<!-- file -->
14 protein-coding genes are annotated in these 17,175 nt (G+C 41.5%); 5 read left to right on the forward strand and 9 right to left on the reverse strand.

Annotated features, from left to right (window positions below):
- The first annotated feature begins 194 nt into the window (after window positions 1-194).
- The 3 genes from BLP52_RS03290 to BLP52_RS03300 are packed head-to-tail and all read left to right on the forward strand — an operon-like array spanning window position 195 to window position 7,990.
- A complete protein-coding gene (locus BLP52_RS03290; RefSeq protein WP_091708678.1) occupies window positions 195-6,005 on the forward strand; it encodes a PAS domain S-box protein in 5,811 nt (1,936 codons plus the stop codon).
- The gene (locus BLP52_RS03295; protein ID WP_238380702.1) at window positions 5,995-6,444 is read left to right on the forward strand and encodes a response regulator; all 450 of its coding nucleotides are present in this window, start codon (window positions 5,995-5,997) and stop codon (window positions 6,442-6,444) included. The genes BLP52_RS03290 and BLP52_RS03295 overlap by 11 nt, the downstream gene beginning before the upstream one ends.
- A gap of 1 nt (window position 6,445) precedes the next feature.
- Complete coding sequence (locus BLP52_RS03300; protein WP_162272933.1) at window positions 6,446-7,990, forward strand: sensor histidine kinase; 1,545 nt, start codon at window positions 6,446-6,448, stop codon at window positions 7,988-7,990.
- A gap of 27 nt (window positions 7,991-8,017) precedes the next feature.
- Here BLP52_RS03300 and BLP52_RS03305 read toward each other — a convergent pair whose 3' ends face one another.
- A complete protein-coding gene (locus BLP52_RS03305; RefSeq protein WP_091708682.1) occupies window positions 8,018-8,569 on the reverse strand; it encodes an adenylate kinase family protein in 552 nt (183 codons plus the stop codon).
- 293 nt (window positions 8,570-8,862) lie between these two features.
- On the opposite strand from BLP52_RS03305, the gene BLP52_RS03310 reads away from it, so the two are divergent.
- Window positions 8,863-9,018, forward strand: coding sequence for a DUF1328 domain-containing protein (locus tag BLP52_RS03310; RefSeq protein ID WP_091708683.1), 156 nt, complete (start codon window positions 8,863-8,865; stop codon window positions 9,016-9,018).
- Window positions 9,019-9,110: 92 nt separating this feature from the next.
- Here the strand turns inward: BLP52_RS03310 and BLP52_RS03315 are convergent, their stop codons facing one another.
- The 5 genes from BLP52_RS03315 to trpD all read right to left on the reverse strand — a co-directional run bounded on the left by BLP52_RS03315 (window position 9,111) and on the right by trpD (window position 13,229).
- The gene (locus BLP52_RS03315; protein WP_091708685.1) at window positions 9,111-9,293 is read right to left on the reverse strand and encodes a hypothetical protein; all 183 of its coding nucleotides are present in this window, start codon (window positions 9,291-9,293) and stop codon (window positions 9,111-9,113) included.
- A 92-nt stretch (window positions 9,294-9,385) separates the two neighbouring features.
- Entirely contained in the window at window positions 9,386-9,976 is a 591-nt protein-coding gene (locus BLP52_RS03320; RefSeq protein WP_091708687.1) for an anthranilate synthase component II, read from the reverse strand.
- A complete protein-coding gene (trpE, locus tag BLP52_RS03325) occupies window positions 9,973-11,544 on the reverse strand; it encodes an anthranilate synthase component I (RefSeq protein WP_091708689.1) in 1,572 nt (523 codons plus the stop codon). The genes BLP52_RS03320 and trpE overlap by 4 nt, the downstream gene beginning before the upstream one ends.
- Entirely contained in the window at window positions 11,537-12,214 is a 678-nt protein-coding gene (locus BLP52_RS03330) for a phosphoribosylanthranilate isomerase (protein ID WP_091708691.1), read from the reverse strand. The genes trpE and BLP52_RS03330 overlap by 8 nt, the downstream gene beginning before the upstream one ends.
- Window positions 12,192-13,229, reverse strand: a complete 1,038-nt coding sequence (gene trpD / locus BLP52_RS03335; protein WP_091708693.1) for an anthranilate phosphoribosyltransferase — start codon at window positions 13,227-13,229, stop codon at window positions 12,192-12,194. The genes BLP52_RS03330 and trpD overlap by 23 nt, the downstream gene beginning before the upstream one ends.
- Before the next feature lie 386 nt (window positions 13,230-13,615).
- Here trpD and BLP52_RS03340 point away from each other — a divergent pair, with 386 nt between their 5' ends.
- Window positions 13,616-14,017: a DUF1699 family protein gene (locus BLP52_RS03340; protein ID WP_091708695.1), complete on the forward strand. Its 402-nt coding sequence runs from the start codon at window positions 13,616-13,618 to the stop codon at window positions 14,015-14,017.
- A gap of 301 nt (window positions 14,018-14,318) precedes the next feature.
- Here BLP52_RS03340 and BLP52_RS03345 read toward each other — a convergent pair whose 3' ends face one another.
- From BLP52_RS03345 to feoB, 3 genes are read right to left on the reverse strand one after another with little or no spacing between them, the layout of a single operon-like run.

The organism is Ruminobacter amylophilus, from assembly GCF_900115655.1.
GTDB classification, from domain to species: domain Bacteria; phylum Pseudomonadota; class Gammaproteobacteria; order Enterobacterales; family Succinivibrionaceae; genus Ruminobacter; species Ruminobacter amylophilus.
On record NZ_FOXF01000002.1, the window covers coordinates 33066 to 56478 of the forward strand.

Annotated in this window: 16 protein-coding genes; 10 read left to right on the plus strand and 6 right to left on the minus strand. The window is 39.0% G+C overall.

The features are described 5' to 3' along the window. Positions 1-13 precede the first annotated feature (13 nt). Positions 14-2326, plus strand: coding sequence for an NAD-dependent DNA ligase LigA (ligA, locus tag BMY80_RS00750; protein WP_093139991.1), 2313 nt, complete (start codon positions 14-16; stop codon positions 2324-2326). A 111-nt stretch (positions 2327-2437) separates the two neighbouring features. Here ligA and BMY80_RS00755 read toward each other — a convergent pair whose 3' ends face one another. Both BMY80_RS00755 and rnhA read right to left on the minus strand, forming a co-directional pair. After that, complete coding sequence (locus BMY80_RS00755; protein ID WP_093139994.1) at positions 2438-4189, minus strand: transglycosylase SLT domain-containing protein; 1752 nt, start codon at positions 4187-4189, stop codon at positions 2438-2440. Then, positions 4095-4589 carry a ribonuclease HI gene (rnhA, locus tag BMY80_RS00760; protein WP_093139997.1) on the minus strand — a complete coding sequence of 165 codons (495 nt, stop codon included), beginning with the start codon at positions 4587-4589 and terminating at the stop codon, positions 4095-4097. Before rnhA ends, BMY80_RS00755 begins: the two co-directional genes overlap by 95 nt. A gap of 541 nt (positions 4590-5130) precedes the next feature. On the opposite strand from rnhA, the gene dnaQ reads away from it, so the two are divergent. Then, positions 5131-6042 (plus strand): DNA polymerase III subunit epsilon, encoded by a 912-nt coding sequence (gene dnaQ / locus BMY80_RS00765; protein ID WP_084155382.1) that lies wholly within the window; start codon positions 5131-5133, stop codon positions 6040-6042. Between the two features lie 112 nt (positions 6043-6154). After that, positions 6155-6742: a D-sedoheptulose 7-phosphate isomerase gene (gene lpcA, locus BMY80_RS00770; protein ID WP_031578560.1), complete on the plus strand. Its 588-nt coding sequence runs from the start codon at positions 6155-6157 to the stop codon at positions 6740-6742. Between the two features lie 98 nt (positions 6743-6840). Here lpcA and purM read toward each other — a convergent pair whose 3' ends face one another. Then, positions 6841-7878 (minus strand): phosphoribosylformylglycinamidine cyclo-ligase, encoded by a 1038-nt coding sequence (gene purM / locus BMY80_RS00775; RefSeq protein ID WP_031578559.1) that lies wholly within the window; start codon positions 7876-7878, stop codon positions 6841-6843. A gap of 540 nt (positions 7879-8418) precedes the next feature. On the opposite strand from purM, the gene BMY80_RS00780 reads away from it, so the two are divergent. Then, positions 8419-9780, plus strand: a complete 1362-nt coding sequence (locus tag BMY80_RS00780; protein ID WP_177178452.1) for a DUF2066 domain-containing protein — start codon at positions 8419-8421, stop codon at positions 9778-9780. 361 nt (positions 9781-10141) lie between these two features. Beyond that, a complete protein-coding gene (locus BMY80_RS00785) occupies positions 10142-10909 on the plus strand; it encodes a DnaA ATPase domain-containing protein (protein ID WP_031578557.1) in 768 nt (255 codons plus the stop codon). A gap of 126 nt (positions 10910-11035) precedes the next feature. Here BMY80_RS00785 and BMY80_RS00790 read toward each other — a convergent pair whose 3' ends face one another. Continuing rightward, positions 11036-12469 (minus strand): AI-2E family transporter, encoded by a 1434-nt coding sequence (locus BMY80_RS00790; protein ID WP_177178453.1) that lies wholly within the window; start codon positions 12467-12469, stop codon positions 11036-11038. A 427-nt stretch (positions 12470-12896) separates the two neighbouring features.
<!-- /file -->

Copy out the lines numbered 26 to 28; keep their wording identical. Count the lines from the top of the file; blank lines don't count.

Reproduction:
- Window positions 13,616-14,017: a DUF1699 family protein gene (locus BLP52_RS03340; protein ID WP_091708695.1), complete on the forward strand. Its 402-nt coding sequence runs from the start codon at window positions 13,616-13,618 to the stop codon at window positions 14,015-14,017.
- A gap of 301 nt (window positions 14,018-14,318) precedes the next feature.
- Here BLP52_RS03340 and BLP52_RS03345 read toward each other — a convergent pair whose 3' ends face one another.